The European Automobile Manufacturers’ Association (ACEA) commented on the latest EU plans, part of the ‘Fit for 55’ climate package. Regarding the regulations for private/non-public charging infrastructure, the Commission has to be more ambitious.
Of course, ACEA welcomes the European Commission’s proposal to review the Energy Performance of Buildings Directive (EPBD) as part of the ‘Fit for 55’ climate package. Focusing on private/non-public charging requirements in existing and new buildings, it complements the Alternative Fuels Infrastructure Regulation (AFIR) proposal. ACEA has already abundantly commented on AFIR too.
According to ACEA, “the overall scope of the proposal clearly marks an improvement on the current Directive. However, ACEA believes it needs to be more ambitious to allow the electric vehicle market to ramp up to the level necessary to meet the proposed CO2 targets for cars and vans.”
In a position paper, ACEA addresses the following concerns: first, there is a lack of ambitious requirements for existing buildings that are not undergoing major renovations. According to ACEA, the users of electrified vehicles must be able to install charging points in every existing residential building without high administrative hurdles. They have ‘the right to plug’.
Secondly, there is a lack of ambition for existing buildings (both residential and non-residential) that are undergoing major renovations. And thirdly, the aspiration for requirements to equip parking spaces with charging points is also far too low.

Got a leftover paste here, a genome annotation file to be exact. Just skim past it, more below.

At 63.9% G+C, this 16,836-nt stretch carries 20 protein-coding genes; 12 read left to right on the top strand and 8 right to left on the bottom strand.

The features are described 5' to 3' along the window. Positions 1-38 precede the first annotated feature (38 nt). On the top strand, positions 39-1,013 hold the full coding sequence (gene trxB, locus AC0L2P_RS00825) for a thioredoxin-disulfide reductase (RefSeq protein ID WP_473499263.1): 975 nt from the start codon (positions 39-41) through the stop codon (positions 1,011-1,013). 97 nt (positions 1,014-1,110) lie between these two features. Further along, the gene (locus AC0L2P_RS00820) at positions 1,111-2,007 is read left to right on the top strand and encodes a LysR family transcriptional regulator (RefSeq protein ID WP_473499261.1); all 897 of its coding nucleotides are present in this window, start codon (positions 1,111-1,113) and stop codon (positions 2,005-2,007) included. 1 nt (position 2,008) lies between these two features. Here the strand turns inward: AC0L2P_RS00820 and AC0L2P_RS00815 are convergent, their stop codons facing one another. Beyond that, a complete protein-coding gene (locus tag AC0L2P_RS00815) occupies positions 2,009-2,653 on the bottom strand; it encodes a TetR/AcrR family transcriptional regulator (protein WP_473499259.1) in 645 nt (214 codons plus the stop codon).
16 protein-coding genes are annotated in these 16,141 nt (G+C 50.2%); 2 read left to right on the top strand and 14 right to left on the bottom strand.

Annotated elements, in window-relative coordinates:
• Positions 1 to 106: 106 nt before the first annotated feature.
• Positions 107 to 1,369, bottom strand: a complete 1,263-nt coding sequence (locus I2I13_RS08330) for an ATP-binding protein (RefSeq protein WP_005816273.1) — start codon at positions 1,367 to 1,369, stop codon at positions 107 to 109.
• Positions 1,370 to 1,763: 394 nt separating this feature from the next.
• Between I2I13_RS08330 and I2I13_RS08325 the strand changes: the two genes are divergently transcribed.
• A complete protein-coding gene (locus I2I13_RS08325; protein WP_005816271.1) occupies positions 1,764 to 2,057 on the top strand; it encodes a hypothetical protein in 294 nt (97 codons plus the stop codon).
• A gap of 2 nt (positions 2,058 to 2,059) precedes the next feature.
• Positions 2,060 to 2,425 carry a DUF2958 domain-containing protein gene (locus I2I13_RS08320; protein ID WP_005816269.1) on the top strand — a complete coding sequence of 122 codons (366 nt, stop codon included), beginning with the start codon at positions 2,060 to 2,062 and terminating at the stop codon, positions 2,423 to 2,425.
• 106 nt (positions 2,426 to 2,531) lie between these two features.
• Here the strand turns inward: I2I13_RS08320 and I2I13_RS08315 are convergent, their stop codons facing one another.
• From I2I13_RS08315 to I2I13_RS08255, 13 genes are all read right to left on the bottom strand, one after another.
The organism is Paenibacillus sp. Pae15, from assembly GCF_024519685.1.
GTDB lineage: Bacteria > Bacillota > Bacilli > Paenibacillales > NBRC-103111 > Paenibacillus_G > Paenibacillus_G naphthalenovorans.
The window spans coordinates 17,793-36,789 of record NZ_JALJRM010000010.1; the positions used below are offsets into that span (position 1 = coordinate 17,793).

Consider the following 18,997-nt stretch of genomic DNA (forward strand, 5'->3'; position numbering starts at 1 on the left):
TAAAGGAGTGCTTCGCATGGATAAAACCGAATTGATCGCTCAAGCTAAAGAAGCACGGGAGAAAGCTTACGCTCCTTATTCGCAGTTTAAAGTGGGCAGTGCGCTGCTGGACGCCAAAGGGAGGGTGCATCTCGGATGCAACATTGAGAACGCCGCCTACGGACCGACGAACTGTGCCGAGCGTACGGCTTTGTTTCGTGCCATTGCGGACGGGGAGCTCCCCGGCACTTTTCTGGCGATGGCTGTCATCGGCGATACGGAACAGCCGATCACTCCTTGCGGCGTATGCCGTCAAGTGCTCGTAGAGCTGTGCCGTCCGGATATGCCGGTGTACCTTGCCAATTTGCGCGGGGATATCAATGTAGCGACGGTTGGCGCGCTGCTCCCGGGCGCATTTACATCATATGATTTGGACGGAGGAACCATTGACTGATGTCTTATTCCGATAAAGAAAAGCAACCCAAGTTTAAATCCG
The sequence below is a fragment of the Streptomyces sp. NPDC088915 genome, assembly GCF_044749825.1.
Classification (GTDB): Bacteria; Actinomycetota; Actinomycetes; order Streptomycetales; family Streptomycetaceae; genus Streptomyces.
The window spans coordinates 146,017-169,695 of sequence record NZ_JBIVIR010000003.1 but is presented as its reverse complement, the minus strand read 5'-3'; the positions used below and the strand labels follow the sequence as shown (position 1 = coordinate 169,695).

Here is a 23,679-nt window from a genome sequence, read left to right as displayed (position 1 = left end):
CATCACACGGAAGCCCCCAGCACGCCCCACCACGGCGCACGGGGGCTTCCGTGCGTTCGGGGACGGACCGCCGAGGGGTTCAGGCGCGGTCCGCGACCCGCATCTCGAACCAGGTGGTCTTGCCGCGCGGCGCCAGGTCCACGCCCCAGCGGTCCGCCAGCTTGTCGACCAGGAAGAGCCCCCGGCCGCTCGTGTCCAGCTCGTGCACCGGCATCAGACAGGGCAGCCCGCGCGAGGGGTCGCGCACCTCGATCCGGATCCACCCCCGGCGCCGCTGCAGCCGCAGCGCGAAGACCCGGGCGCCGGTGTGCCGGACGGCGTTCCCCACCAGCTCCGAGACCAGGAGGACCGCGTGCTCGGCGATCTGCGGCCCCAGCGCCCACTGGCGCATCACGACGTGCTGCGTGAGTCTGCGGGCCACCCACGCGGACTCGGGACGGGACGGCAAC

Setting clear targets
ACEA recommends setting clear targets for all three different types of buildings – existing ones, those undergoing major renovations, and entirely new ones. The association once again underlines that the readiness of facilities to charge the future wave of electrified vehicles will be essential to support the energy transition and achieve the ambitious goals the EU has fixed itself with its ‘Fit for 55’ climate package.
It’s not the first time the European manufacturers association has criticized the EU politicians for being too hesitant about regulations that can lead to the wanted climate results. Manufacturers generally want clear rules that won’t change in a few years. However, the EU Commission has a problem with installing them.
The Commission is permanently interpellated by member states that, for different reasons, are not happy with the regulations. In addition, one can not underestimate the fierce ‘underground’ lobby of all industries interested in the existing ‘fossil fuel economy’.
Moreover, it’s a public secret that also car manufacturers are lobbying behind the screens to attenuate the more stringent climate rules they are publicly applauding. It makes real decision-making ever more complicated: on the one hand, the industry invites the policymakers to be more courageous; on the other hand, they secretly plead for a slower transition pace.